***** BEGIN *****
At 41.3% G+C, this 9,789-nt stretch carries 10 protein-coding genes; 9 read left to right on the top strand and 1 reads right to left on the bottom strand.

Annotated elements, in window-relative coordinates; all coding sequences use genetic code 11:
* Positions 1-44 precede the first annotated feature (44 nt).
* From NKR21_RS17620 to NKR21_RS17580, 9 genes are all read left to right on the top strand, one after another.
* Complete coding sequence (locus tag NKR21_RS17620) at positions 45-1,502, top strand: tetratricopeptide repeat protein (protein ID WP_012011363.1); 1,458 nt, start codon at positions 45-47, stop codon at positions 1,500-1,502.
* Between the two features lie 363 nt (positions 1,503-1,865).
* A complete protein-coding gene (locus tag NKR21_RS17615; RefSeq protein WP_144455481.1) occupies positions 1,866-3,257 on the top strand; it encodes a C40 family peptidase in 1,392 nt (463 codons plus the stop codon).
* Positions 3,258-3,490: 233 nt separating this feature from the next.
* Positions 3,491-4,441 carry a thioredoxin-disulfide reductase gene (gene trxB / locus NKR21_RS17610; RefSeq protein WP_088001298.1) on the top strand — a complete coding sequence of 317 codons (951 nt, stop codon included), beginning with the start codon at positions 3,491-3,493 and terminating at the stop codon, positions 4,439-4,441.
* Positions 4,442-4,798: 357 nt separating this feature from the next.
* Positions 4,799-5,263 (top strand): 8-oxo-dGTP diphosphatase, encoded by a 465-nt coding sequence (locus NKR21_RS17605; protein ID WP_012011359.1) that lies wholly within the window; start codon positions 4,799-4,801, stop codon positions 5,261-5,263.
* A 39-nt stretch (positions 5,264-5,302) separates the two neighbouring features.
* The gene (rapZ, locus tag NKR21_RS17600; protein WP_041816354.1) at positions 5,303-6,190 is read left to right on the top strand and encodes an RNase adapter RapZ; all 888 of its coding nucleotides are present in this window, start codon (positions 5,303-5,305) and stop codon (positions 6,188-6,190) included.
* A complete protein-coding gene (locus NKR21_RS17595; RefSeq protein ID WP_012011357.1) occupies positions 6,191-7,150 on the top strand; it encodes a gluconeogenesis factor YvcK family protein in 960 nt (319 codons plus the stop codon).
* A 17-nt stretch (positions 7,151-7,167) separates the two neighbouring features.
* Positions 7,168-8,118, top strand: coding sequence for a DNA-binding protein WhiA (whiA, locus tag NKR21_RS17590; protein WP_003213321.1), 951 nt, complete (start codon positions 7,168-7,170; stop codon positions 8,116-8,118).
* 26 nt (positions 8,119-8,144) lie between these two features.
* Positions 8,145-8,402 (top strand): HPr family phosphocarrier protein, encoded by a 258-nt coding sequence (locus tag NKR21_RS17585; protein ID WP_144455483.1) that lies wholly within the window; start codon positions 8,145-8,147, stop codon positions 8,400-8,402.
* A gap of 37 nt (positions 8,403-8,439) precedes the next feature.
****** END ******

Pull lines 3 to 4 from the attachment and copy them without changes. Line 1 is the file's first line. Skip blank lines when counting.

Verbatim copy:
* Positions 1-44 precede the first annotated feature (44 nt).
* From NKR21_RS17620 to NKR21_RS17580, 9 genes are all read left to right on the top strand, one after another.